Academics are not the only people who can do this, but they are about the only ones who get paid to do this. But University of Hawaii scholars have fallen short. (That includes me since I worked there for over 40 years and never took on these tasks.)

UH has produced a great amount of good social science research about Hawaii, but it tends to be small in scale.

Former UH economist Sumner LaCroix’s new book on the economic history of Hawaii is a step in the right direction.

Thanks mostly to the verve and ingenuity of faculty in UH Manoa’s School of Hawaiian Knowledge, we have learned an enormous number of perspective-changing things about Hawaii. But not much about modern, contemporary Hawaii.

Try to find a book on the evolution of Honolulu as a city.

Studying the Legislature requires a kind of digging no one has ever done here.

People, me included, say scratch-the-surface things about the Legislature’s norms, which are key to understanding how this body works. Doing more would require a lot of interviews, close observations and analyses of voting records.

Overall there is an enormous amount of information about the Legislature waiting to be mined. As Alexander Hertel-Fernandez showed in his recent study of the effect of the conservative American Legislative Exchange Council on state legislators, this requires the time to painstakingly grub around and ingenious methods to analyze and present it.

But when it comes to inquiry, our Legislature remains as opaque as Honolulu rail’s completion date. And that is also the case regarding the effect of money on our legislators. We typically oversimplify money-politics links.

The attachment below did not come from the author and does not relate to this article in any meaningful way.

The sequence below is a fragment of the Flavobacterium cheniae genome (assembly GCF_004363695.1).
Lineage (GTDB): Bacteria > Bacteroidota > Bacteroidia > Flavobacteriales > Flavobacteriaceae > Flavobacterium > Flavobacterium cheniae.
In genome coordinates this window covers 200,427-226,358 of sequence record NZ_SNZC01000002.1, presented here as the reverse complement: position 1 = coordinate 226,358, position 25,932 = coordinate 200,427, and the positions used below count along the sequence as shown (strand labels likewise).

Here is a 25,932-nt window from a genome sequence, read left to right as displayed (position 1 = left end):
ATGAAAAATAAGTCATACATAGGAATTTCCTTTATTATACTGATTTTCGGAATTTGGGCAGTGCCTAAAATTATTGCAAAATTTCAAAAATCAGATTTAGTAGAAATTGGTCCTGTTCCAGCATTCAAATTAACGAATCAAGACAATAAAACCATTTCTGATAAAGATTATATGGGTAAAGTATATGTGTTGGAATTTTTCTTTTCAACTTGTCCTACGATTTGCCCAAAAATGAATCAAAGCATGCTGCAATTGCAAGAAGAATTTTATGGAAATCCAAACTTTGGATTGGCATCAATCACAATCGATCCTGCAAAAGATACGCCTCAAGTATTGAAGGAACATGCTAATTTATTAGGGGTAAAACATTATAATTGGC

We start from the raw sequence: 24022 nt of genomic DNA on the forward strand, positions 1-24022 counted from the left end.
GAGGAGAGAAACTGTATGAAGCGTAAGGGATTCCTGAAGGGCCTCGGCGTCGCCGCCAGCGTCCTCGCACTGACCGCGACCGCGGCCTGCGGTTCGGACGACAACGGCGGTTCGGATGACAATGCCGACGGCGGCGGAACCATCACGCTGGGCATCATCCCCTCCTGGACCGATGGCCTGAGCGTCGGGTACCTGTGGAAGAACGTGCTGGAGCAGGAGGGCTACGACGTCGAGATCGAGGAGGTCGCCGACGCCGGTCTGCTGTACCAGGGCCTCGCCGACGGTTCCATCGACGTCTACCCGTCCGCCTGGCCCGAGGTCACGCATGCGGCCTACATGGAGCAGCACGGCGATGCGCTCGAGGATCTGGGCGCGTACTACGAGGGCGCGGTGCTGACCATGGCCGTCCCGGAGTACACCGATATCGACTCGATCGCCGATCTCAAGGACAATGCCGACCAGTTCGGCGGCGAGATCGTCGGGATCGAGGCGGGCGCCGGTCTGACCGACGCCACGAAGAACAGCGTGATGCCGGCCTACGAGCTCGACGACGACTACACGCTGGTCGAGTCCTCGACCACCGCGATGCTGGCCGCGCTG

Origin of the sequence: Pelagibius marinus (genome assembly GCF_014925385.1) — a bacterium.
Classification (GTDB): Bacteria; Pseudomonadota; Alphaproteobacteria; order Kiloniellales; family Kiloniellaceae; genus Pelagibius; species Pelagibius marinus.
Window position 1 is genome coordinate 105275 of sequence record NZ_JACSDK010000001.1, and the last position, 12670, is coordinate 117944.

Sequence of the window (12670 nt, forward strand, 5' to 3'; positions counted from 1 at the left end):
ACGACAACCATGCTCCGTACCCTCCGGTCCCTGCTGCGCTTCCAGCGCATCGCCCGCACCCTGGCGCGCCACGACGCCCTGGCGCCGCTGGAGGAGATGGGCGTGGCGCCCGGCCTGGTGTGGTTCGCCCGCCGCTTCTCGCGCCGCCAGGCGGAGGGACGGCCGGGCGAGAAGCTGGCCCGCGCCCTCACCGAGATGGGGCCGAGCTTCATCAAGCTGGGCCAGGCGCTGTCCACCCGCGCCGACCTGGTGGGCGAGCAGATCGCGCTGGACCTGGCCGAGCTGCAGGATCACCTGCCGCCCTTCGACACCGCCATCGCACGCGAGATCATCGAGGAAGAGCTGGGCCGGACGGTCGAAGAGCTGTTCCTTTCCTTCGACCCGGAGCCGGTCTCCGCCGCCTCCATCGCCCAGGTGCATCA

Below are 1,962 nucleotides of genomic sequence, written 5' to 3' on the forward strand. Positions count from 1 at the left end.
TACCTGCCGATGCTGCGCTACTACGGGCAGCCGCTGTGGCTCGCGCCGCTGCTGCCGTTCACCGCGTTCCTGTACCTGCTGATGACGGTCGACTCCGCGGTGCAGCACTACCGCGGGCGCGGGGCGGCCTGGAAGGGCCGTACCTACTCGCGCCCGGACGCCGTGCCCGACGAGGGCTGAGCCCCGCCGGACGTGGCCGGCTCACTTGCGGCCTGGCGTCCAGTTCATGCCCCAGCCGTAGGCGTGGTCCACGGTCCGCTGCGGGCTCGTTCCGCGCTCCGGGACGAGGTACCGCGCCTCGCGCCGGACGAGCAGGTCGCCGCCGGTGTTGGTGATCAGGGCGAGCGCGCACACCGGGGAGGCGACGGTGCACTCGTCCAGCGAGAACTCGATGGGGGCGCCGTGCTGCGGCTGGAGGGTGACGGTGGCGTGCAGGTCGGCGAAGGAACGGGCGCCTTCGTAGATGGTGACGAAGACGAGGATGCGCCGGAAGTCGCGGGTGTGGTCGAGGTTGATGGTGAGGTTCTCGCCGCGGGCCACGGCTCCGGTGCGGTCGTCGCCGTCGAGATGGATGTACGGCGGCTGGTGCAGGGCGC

There is no quick fix for this, but there are states Hawaii could begin to emulate. Wisconsin is a good example.

There is a large body of writing on Wisconsin’s political history.

Academics at both of that state’s research-oriented universities do important research that analyzes Wisconsin politics, including a book about potential Wisconsin Trump voters that Hillary Clinton should have read.

One of those universities runs the Wisconsin Poll that regularly surveys the state’s public opinion so there are trend analyses and not just one-off horse race election polls.

The public policy institute sponsoring the poll also includes working journalists, legal experts and social scientists. Political reporting, like “The Wisconsin Voter” columns, shows this cooperation and mutual influence.

I don’t want to overlook one very important source of knowledge about Hawaii. There has been a remarkable Hawaii-themed outpouring in the arts, including film, theater and a UH school of creative media that has a strong Hawaii focus.

For example, we’ve learned so much about Hawaii through the writers in Bamboo Ridge, Lois-Ann Yamanaka’s novels, Christy Passion’s poetry and Lee Cataluna’s plays.

But regarding existing social science and historical research about Hawaii? If that were a play, it would close on opening night.